Saturday, July 30, 2016

Champagne and Lace



When she felt the warm liquid run down her legs and splash onto the tile floor, my mother didn’t know what to think.  What was this?  Probably not urine, since it wasn’t yellow, but it came from down there, so who knew? Her father was a vet and she had grown up on a farm, but she had always been sheltered from the spectacle of animal birth.  She had an idea that having a baby--which, according to the doctor, would happen any day now--had to do with pain followed by great happiness. Could this clear puddle between her feet have something to do with that?

As soon as my father came home from afternoon rehearsal, she whispered that perhaps they should go to the doctor.  Was anything wrong? he asked, putting down his violin case.  Probably not, she said, but still...

They made their way in the October dusk over the near-empty streets of Barcelona to the office of my father’s school friend, an obstetrician who had offered to be on hand for the birth.  “In Spain, by the 1940s,” my mother told me years later, “babies were usually born in the hospital.  But your father and I were so terribly romantic that we wanted you to be born at home, and Dr. Sala said he would come.”

Dr. Sala took one look at my mother, told my father to get her home immediately, and said he’d be along as soon as he could. My father’s first problem was to find a taxi.  The Spanish Civil War had ended in 1939, but five years later the country had barely begun to recover.  Bread was scarce, electricity was rationed, and taxis (few people owned personal cars) were hard to come by. But he managed to flag down a cab, and after helping my mother up to their fifth-floor walkup, he ran back down to find a phone (private phone lines were expensive and hard to get). Fortunately the cafĂ© around the corner was open and he was able to call the midwife and his mother, who had agreed to act as sous-chefs to Dr. Sala.

The midwife and my grandmother set water to boil on the kitchen’s tiny wood-fired stove; then they dragged a cot into the master bedroom and covered it with newspapers and an old sheet. Finally, the doorbell rang and Dr. Salas entered, carrying his leather bag.  It’s hard to imagine what followed, since neither of my parents had been given any details about what to expect.  Fortunately my mother had wide hips and was in great shape due to all that stair climbing, and by nine o’clock the commotion was over and order had been restored.

Clean sheets—one of the half-dozen sets on which, the year before her marriage, my mother had embroidered her initials--were spread on the four-poster bed.  She was sprayed with lavender cologne and dressed in her best nightgown, the one with a yoke of tiny blue and pink flowers centered in drawn-thread squares.  Since there was no central heating, and October nights by the Mediterranean are chilly, my grandmother draped a powder-blue angora bed jacket on her daughter-in-law’s shoulders.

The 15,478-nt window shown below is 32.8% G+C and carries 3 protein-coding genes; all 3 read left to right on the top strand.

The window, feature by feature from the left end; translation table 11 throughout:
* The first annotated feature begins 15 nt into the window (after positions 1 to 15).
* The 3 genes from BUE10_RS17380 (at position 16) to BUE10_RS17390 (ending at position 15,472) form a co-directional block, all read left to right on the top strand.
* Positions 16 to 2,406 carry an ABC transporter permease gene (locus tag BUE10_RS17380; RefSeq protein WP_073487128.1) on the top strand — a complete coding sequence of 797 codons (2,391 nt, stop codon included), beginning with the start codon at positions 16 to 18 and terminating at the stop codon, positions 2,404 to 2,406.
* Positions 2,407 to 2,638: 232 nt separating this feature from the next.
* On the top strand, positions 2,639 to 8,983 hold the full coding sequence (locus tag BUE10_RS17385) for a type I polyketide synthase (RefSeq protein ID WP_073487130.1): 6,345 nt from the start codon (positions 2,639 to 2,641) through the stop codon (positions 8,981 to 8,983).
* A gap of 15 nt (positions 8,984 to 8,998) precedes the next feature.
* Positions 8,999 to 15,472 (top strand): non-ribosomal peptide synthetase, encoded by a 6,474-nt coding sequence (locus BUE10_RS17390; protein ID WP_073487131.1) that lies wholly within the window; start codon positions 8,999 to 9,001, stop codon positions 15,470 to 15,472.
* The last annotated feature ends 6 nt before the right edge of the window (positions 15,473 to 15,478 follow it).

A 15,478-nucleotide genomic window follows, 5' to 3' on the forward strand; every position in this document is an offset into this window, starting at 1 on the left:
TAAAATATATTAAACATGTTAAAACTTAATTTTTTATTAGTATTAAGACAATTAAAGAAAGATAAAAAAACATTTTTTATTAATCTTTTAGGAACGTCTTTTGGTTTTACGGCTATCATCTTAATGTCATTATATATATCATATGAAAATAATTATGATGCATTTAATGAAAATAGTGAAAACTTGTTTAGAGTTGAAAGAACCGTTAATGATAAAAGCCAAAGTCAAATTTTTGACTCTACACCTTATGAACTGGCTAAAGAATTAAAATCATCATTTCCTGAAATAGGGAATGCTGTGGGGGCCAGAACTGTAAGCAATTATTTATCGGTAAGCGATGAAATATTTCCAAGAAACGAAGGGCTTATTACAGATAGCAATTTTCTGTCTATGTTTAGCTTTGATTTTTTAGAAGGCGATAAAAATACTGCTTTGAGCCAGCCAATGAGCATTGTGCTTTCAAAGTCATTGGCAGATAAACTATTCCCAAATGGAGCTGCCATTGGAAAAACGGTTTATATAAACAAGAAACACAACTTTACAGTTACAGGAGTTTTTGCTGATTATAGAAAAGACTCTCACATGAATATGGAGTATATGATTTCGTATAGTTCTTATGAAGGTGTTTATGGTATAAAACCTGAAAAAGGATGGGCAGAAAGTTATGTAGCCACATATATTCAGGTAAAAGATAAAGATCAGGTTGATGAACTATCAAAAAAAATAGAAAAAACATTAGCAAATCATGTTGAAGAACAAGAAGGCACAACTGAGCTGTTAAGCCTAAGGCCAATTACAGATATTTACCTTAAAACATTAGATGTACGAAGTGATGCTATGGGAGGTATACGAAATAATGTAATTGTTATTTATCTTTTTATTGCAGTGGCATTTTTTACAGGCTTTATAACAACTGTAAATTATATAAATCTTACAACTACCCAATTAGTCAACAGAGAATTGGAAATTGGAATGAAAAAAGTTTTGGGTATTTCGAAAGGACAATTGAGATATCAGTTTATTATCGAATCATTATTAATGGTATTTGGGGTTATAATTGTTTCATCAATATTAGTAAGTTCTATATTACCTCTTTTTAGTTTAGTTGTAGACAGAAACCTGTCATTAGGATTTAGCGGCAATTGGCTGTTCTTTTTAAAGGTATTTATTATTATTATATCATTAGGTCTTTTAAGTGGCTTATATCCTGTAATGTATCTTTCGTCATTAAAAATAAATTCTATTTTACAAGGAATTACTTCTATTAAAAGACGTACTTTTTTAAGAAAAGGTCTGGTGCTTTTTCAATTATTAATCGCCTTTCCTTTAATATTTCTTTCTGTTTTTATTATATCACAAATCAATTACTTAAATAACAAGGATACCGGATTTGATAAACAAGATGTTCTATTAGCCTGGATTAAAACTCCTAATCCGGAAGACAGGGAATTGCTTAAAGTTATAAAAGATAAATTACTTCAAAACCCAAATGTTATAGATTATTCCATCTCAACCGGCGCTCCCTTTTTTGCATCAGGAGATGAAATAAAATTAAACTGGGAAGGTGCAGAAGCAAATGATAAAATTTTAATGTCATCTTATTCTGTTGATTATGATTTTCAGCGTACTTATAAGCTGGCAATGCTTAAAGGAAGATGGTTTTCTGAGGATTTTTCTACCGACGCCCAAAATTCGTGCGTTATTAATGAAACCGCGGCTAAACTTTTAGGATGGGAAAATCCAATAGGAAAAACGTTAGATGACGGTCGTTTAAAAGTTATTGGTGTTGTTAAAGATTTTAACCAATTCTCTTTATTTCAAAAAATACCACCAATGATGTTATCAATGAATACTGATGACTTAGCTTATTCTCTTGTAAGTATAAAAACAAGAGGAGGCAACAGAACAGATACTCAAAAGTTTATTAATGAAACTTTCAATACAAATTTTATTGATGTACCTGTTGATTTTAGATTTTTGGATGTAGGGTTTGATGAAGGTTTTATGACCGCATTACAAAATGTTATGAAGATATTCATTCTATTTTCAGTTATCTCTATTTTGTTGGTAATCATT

Once the midwife had cleaned and dressed me, there was a discussion about my hair.  I had arrived with a sort of fierce black wig on top of my head. “You even had some fine dark hairs on your ears, like a little donkey,” my mother used to tell me when I was small.  Certain that a spacious forehead was a sign of intelligence, she told the midwife to tie back my mop with a couple of narrow satin ribbons—white, to match the ribbons on my hand-knitted angora sweater and booties, and the ones interspersed among the yards of lace flowing from the long skirts of my dress. This marked the beginning of my mother’s lifelong struggle to keep my hair out of my face: on my last visit to her, when she was well into her nineties, she reached out a spotted hand to push my bangs off my forehead.

They laid me in a lace-enshrouded bassinet, and my father went to fetch the  bottle of champagne that had been cooling on the kitchen windowsill.  In those years, my family didn’t have a car or an icebox, a telephone or central heating, but we never lacked for fancy linens or celebratory champagne. My grandmother dipped a finger in her goblet and put it on my tongue, so that I could join in the toast to the happy event. This was the first of many sips of special-occasion bubbly that I was offered at Christmas and Easter and on various saints’ days throughout my childhood.

Soon the midwife packed her bag and departed, and the doctor drove my grandmother home (he had a car!). “The room was suddenly very quiet,” my mother would say years later, “but I was so excited from the champagne and the hormones that I talked for hours, despite the fact that your father—exhausted from all the emotion, poor man!—had fallen asleep on a chair.”

Every year on my birthday, my mother used to call and tell me narrative of my birth.  I used to joke that it was her version of the gospel according to St. Mark, with the anxious trek to and from the doctor’s office instead the trip to Bethlehem, my grandmother and the midwife instead of the shepherds, and a lacy bassinet in place of the manger.

My last few birthdays have come and gone without a retelling of that long-ago saga, and it’s been a long time since anyone pushed the hair off my face, but I can still hear my mother’s youthful voice saying in my ear, “your father and I were so romantic, that we wanted you to be born at home...”